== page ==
# BBC micro:bit Speaker Speaking

## Introduction

These exercises all involve sound, specifically the speech library that is available to MicroPython programmers. They have been separated from the other sound exercises since they require a speaker rather than a little piezo buzzer.

You can complete these tasks with,

• Alligator clip headphone socket accessory and a pair of headphones or external speaker.
• Accessory which has a speaker (eg Noise:bit)

Copy and test the following program. It makes use of the speech library.

```from microbit import *
import speech

speech.say("Hello")
```

Write a new program that counts out loud from 0 to 9. Use a FOR loop, knowing that the variable used for the loop will keep count of the repetitions. The variable will be storing numbers. Look back at Task 10 from the Just A micro:bit tasks to remind yourself of how to perform the conversion.

Write a program to perform a countdown from 9 to 0, with the numbers being said out loud as well as displayed on the LED matrix. When the countdown is finished, get the micro:bit to say - "We have lift off." Use a for loop to do this efficiently.

The following program choose a random word to say out loud.

```from microbit import *
import speech
import random

results = ["loser", "winner", "outstanding"]

while True:
if button_a.was_pressed():
speech.say(random.choice(results))
```

Change the words in the list of results and add your own list of compliments.

Write a program that defines two lists of words, one called insults, one called compliments. When the user presses the A button, they should receive a random compliment, spoken out loud. When they press the B button, they should be insulted.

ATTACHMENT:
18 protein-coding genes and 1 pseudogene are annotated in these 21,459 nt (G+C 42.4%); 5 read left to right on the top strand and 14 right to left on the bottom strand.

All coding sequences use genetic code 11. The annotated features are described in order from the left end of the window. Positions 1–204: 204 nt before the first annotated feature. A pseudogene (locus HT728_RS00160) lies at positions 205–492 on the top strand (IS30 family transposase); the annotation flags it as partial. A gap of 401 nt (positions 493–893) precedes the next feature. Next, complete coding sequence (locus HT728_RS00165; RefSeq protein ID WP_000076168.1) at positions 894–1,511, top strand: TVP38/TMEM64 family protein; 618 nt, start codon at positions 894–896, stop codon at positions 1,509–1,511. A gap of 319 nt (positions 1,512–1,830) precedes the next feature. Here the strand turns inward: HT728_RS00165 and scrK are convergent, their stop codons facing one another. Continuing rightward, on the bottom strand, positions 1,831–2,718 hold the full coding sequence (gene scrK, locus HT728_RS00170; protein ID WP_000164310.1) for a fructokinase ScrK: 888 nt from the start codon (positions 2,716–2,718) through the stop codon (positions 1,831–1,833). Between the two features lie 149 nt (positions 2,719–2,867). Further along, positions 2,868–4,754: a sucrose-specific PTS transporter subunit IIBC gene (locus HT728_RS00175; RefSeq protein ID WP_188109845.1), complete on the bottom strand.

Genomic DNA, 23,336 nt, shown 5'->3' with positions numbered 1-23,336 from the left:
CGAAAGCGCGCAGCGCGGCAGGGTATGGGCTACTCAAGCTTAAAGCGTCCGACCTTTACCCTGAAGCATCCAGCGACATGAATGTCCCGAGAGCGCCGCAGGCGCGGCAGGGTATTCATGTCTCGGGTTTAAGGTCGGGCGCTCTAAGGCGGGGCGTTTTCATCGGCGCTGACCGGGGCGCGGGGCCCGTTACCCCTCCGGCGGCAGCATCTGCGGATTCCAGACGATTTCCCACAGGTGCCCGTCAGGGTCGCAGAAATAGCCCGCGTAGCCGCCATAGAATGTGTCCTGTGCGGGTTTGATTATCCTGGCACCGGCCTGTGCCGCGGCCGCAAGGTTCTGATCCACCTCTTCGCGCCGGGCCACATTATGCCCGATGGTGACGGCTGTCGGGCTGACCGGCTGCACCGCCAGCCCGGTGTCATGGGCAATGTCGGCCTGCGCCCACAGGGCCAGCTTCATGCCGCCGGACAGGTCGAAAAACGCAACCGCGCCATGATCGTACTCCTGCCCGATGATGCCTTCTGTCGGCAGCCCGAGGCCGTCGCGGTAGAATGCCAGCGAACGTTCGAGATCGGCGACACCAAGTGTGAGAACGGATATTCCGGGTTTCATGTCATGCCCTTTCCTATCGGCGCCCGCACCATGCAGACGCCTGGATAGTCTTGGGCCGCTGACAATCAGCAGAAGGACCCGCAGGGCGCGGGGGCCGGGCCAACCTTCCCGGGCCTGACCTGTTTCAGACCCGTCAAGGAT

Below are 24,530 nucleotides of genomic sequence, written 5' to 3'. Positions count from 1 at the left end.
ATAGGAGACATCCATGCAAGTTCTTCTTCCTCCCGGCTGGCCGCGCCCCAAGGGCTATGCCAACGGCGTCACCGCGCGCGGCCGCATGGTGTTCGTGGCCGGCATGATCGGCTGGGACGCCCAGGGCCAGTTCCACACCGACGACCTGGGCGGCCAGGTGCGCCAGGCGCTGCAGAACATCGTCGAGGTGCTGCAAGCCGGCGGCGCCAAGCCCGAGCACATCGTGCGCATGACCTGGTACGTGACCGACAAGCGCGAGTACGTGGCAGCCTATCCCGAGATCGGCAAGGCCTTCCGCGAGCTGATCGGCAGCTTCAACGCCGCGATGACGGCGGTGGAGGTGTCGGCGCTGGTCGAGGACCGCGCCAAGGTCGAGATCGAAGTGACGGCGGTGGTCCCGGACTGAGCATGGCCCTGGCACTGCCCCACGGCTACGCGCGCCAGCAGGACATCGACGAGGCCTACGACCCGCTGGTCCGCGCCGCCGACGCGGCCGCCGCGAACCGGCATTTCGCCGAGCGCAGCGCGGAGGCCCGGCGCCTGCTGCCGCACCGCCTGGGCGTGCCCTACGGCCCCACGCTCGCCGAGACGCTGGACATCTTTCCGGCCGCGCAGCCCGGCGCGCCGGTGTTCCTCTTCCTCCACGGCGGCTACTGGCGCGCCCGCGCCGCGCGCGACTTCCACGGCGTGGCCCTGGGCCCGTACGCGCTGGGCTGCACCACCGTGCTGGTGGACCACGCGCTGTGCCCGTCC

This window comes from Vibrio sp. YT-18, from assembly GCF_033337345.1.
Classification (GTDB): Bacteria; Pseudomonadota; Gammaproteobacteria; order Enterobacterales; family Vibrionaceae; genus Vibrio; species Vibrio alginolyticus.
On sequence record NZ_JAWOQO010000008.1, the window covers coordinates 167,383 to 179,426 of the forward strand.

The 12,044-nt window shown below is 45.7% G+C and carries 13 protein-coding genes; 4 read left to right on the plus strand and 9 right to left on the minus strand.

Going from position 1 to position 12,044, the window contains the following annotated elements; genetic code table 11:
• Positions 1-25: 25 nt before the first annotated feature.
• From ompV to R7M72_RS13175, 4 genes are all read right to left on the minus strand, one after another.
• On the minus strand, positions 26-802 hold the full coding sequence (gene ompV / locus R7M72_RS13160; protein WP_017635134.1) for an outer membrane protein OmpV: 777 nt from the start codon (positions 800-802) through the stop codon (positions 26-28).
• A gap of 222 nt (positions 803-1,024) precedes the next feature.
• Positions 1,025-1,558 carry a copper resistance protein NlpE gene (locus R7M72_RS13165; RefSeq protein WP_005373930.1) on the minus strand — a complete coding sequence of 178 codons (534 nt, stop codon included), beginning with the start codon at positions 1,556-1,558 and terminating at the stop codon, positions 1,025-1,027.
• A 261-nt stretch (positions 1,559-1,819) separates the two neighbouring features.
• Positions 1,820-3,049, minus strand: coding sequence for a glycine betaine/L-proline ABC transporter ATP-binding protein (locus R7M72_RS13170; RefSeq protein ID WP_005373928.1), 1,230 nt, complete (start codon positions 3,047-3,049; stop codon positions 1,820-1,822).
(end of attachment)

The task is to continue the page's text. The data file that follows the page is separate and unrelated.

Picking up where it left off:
Write a program that makes use of the speech and random libraries to make a 6-sided speaking die. When the user presses the A button, your program should generate a random number from 1 to 6 and then speak the result. Remember that you can only say strings and numbers need to be converted to strings before they can be said out loud.

random.randint(a,b) generates a random integer from 1 to 6. Store this information in a variable before using.

You could vary the output depending on the value of the roll. For example, you could have some joy or disappointment depending on whether a 6 or a 1 were rolled.

The speech library makes a reasonable stab at pronouncing common words. It is not so good when it comes to names. Write a simple program to check how well the library pronounces your names (all of them).

Visit the following page in the MicroPython documentation,